I worked for Taco Bell for roughly nine years – from the time I was 19 until I was about 28 years old.
I started as a crew member and finished as a general manager.
You know life is exceeding your expectations when you upgrade from the nametag with your name Sharpie-ed onto the plastic, to one with your name AND title inscribed upon a genuine 14 carat gold-plated surface. Movin’ on up indeed.
I lived in blue polyester pants and a white- and blue-striped polyester shirt. I smelled like onions all the time. I left refried bean stains on the driver’s seat of my car. I worked from six at night until six in the morning and fell asleep at traffic lights on the way home – only to get up in four hours and go back for the lunch rush. I worked through three pregnancies and went into labor with my youngest child while frying taco salad shells.
I have never worked harder in my life for less money.
And in the world of corporate fast-food chains and their old-boys-club atmosphere, I continually saw much less competent individuals promoted above me as a result of a very selective and rigorous upper management applicant vetting process I fondly referred to as “penis is better than vagina.”
Yet, despite the above glowing report on the experience, all three of my kids have worked or work now for the restaurant industry.
And here’s why I don’t feel sorry for them in the least:
They will learn that most of their problems at this point in life are trivial.
The writers for All My Children should spend a week working behind the counter at Taco Bell to understand that the most dramatic over-the-top story line they can conjure cannot rival the lives of many fast food workers. Family feuds, domestic violence, drug and alcohol abuse, bankruptcies, foreclosures, repossessions, payday loans, teen pregnancies, and the penal code – all in a day’s work. My employees overdosed, rehabbed, got arrested, paroled, violated the terms of their probation, married, divorced and impregnated or gave birth with a regularity that would make Erica Kane and the inhabitants of Pine Valley blush. As someone who was raised in a two-parent household with a generally stable income and a two-car garage, it was a shock to find that the vast majority of the people I worked with found my “normal” childhood to be the anomaly.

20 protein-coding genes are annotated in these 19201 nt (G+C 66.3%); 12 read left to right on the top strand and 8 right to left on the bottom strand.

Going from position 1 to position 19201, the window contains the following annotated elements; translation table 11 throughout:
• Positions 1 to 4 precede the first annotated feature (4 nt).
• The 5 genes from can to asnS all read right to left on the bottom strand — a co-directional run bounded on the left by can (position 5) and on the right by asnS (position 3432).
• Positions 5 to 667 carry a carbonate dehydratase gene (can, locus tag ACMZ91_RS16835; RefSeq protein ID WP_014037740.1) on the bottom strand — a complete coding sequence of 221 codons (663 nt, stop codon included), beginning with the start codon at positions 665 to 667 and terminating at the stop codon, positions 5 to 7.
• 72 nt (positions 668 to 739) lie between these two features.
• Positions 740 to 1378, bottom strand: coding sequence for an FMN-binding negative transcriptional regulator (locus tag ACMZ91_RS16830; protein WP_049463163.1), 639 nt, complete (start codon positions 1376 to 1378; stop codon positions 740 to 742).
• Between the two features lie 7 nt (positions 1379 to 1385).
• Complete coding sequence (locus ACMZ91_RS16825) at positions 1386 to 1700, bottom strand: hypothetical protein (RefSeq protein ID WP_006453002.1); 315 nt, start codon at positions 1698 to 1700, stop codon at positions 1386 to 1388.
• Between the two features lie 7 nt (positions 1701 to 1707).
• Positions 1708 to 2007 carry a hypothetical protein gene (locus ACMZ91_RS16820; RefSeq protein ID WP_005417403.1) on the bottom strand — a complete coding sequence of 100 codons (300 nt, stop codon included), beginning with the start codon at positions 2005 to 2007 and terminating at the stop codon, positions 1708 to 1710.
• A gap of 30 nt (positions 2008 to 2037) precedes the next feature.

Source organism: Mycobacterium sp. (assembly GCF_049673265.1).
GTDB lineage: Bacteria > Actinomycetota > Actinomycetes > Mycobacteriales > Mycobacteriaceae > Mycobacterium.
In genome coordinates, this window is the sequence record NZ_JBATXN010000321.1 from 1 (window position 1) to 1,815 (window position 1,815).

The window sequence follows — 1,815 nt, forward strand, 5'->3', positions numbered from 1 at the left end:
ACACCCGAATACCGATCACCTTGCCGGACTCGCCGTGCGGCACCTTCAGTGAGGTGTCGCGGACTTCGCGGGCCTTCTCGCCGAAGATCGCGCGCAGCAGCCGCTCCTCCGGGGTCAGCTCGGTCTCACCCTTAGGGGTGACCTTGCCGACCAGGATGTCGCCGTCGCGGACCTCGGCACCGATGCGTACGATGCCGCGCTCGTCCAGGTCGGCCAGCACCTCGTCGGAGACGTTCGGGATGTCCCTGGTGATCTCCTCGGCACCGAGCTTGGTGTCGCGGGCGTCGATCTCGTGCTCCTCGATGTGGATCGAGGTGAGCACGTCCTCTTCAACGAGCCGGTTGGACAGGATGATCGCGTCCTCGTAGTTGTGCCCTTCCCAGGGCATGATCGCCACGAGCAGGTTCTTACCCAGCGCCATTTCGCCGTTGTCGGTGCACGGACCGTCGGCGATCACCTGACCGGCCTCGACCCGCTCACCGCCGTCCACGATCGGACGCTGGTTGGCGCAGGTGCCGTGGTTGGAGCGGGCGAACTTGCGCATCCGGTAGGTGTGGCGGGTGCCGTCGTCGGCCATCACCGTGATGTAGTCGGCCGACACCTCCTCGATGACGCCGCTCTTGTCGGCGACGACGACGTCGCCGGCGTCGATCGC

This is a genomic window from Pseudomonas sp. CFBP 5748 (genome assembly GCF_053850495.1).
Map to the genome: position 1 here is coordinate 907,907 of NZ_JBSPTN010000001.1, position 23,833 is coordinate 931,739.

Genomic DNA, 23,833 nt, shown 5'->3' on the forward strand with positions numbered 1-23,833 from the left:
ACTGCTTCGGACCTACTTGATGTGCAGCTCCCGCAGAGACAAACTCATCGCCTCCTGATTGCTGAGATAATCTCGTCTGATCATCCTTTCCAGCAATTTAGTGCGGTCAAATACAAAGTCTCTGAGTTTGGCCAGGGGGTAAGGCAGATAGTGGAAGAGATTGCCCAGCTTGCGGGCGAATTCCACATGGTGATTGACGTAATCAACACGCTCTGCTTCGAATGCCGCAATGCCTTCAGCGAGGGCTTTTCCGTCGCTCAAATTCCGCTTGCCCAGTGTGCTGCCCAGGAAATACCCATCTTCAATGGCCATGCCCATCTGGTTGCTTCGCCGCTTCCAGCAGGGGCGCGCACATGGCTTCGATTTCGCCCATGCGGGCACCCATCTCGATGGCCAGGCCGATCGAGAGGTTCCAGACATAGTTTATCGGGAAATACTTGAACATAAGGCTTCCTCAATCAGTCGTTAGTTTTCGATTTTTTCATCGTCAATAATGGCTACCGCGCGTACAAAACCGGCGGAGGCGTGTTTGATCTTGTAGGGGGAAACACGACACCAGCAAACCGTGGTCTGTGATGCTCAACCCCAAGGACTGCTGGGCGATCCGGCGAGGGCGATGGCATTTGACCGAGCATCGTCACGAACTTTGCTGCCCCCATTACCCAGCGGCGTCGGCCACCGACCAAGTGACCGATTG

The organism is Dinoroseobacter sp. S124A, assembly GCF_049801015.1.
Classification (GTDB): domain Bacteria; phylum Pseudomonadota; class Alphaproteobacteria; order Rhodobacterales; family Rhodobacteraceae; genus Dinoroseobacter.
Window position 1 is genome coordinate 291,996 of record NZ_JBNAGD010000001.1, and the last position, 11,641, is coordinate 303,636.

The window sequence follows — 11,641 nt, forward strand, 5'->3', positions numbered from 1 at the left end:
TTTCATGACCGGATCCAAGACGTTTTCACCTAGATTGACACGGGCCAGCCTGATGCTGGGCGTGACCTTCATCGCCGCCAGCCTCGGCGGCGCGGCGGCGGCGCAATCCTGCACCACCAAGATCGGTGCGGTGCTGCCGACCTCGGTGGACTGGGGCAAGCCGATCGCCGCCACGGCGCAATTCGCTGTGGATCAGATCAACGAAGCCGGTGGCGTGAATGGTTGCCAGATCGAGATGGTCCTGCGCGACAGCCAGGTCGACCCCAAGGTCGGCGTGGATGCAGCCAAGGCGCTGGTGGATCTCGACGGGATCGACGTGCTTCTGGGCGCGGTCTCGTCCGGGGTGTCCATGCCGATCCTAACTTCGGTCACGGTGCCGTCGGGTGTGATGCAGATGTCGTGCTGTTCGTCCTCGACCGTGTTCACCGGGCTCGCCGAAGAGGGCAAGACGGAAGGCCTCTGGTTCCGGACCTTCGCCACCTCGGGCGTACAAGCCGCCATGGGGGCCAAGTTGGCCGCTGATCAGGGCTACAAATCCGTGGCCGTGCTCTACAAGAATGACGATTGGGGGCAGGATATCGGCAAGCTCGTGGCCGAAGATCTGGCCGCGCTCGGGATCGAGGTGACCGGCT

They will learn what I like to call “race-relations reality.”
The stores I worked in and managed were in Plymouth and Canton – two generally white, generally privileged towns in southeast Michigan. The majority of my co-workers and eventual employees were African-American, Hispanic or Asian (Indian). They typically did not live near the restaurants where they worked. Seeking higher wages than what was offered in the city, they had to rely on dubious public transportation and/or expensive cabs to get them to work. This often resulted in tedious waits to get home at the end of a long shift making burritos for suburban high schoolers and impatient professionals on their lunch hour. They supported multiple generations on an hourly income that most of us couldn’t manage a car payment on because their college education in foreign countries didn’t translate into a living wage. While we shared a bond rooted in dealing with irate customers and unrealistic speed-of-service demands, we could not claim shared experience. They knew from the start, and I came to realize with time, that my life would most likely end up different from theirs – and that was partially due to the color of my skin and the place of my birth.
They will learn that first impressions – good or bad – are useless in determining character.
My eldest son’s first pair of shoes were Mickey Mouse high tops purchased by Miss Sheila Wells – whom everyone inexplicably called Beulah – a woman of indeterminate age who came to work (on time, without fail) still drunk from the night before; heaved epithets at whomever she encountered; and, simultaneously ate jalapeno peppers while drinking Maalox. Her favorite pastime was picking fights with the developmentally-disabled man who cleaned the dining room – their complicated relationship involved Beulah berating him for improperly cleaning trays and he kissing her cheek whenever she walked past. Every night after her shift she walked across the street to the convenience store to buy a 40-ounce of malt liquor – and diapers that she would leave in the backseat of my car when she knew I was short on cash.
They will learn the true meaning of customer service.
Trust me – the customer is NOT always right – but they go away from the counter quicker if you don’t argue. The power of a smile and an apology – when combined with a free Nachos Bell Grande – cannot be underestimated.
And if nothing else, they will learn that their ability to view these jobs as a learning experience on their way to pursuing their life’s passion is a privilege in and of itself.